The Nonindigenous Occurrences section of the NAS species profiles has a new structure. The section is now dynamically updated from the NAS database to ensure that it contains the most current and accurate information. Occurrences are summarized in Table 1, alphabetically by state, with years of earliest and most recent observations, and the tally and names of drainages where the species was observed. The table contains hyperlinks to collections tables of specimens based on the states, years, and drainages selected. References to specimens that were not obtained through sighting reports and personal communications are found through the hyperlink in the Table 1 caption or through the individual specimens linked in the collections tables.

Platygobio gracilis
Platygobio gracilis
(Flathead Chub)
Native Transplant

Copyright Info
Platygobio gracilis (Richardson, 1836)

Common name: Flathead Chub

Taxonomy: available through www.itis.govITIS logo

Identification: Woodling (1985); Hubbs et al. (1991); Page and Burr (1991); Etnier and Starnes (1993); commonly used name is Hybopsis gracilis.

Size: 32 cm.

Native Range: Mackenzie, Saskatchewan, and Lake Winnipeg drainages in Yukon, Northwest Territories, Manitoba, Saskatchewan, Alberta, and British Columbia; Missouri-Mississippi River basin from southern Alberta and Montana to Louisiana; upper Rio Grande (including Pecos) drainage, New Mexico. Restricted to Mississippi River proper in Missouri, Illinois, and south; localized in Arkansas River drainage in Oklahoma, Texas, and New Mexico (Page and Burr 1991).

Native range data for this species provided in part by NatureServe NS logo
Hydrologic Unit Codes (HUCs) Explained
Interactive maps: Point Distribution Maps

Nonindigenous Occurrences:

Table 1. States with nonindigenous occurrences, the earliest and latest observations in each state, and the tally and names of HUCs with observations†. Names and dates are hyperlinked to their relevant specimen records. The list of references for all nonindigenous occurrences of Platygobio gracilis are found here.

StateFirst ObservedLast ObservedTotal HUCs with observations†HUCs with observations†
CO198619861San Luis
MT199919992Lower Yellowstone-Sunday; Middle Kootenai
NE200720071Upper Little Blue
NM195719571Upper Gila-Mangas
WY201020101Central Bear

Table last updated 7/17/2024

† Populations may not be currently present.

Means of Introduction: Introduced in the Gila River drainage of New Mexico via bait-bucket release (Koster 1957; Sublette et al. 1990). This species was privately stocked as prey for a trout hatchery in the Russell Lakes area of Colorado; the fish came from the Arkansas River drainage (Zuckerman and Behnke 1986). Probably bait-bucket release in Minnesota.

Status: Recorded as having been established, at least temporarily, in part of the Gila drainage of New Mexico (Koster 1957); in contrast, Sublette et al. (1990) reported that the species did not became established there. In Colorado, the species apparently persisted for 15 years in the San Luis Closed Basin, but it is no longer considered extant in that region (Zuckerman and Behnke 1986). Recorded as occurring in Minnesota.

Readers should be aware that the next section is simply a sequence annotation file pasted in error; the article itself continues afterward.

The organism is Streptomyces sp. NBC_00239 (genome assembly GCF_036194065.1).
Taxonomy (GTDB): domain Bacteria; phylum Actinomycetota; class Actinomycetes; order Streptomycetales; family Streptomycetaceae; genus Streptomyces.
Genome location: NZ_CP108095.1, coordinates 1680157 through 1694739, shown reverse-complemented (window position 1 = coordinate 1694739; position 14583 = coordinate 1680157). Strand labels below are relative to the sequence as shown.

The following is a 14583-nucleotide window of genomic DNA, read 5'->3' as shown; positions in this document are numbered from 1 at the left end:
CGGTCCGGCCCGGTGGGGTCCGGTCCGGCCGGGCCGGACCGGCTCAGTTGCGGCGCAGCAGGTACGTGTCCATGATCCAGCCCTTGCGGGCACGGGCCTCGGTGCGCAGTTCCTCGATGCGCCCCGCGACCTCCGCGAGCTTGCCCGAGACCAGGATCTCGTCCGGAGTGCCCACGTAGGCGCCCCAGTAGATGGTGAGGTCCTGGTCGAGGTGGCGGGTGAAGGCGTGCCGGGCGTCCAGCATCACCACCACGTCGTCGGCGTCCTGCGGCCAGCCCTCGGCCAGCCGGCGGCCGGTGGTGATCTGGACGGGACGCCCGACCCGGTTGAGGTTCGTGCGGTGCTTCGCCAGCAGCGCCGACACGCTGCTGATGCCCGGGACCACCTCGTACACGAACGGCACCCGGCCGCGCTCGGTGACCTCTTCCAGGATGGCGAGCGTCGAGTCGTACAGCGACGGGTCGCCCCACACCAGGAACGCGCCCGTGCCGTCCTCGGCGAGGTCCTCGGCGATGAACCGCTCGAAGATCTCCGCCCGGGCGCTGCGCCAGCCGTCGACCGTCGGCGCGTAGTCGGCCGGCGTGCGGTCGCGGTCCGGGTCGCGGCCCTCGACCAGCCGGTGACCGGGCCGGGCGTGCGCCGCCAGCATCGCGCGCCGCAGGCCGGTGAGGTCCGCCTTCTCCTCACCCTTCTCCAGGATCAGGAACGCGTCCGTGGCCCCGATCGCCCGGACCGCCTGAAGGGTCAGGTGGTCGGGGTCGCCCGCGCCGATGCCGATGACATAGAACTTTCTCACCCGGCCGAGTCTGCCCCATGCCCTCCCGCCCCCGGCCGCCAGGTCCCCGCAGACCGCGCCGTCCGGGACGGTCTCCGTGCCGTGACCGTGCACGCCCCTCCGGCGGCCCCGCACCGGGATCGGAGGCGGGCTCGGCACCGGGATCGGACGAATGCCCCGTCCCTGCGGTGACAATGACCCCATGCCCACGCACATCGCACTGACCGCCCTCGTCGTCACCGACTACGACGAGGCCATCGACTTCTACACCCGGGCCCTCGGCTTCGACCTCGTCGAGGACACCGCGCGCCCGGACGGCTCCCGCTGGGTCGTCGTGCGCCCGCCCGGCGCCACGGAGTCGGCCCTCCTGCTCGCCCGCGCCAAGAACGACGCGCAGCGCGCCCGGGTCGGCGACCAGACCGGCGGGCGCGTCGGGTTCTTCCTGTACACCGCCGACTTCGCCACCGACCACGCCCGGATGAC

Impact of Introduction: The impacts of this species are currently unknown, as no studies have been done to determine how it has affected ecosystems in the invaded range. The absence of data does not equate to lack of effects. It does, however, mean that research is required to evaluate effects before conclusions can be made.

Remarks: The only New Mexico site where this species was mentioned as being introduced is Taylor Creek (Sublette et al. 1990). Koster (1957) did not mention the specific locality where this species occurred within the Gila River drainage of New Mexico. The Flathead Chub is used as a bait fish in selected areas of the country (Koster 1957; Scott and Crossman 1973). Crossman and McAllister (1986) listed this species as possibly present in the U.S. section of the Red River drainage but gave no indication it was introduced there. Lee et al. (1980 et seq.) did not depict the species in that region.

References: (click for full references)

Peterka, J. J. and T. M. Koel. 1996. Distribution and Dispersal of Fishes in the Red River Basin. Report submitted to Interbasin Biota Transfer Studies Program, Water Resources Research Research Institute, Fargo, ND. Northern Prairie Wildlife Research Center Home Page.  http://www.npwrc.org/resource/distr/others/fishred/fishred.htm (version 29AUG97).

Other Resources:
FishBase Summary

Author: Nico, L.

Revision Date: 12/2/2019

Peer Review Date: 3/18/2010

Citation Information:
Nico, L., 2024, Platygobio gracilis (Richardson, 1836): U.S. Geological Survey, Nonindigenous Aquatic Species Database, Gainesville, FL, https://nas.er.usgs.gov/queries/FactSheet.aspx?speciesID=625, Revision Date: 12/2/2019, Peer Review Date: 3/18/2010, Access Date: 7/17/2024

This information is preliminary or provisional and is subject to revision. It is being provided to meet the need for timely best science. The information has not received final approval by the U.S. Geological Survey (USGS) and is provided on the condition that neither the USGS nor the U.S. Government shall be held liable for any damages resulting from the authorized or unauthorized use of the information.


The data represented on this site vary in accuracy, scale, completeness, extent of coverage and origin. It is the user's responsibility to use these data consistent with their intended purpose and within stated limitations. We highly recommend reviewing metadata files prior to interpreting these data.

Citation information: U.S. Geological Survey. [2024]. Nonindigenous Aquatic Species Database. Gainesville, Florida. Accessed [7/17/2024].

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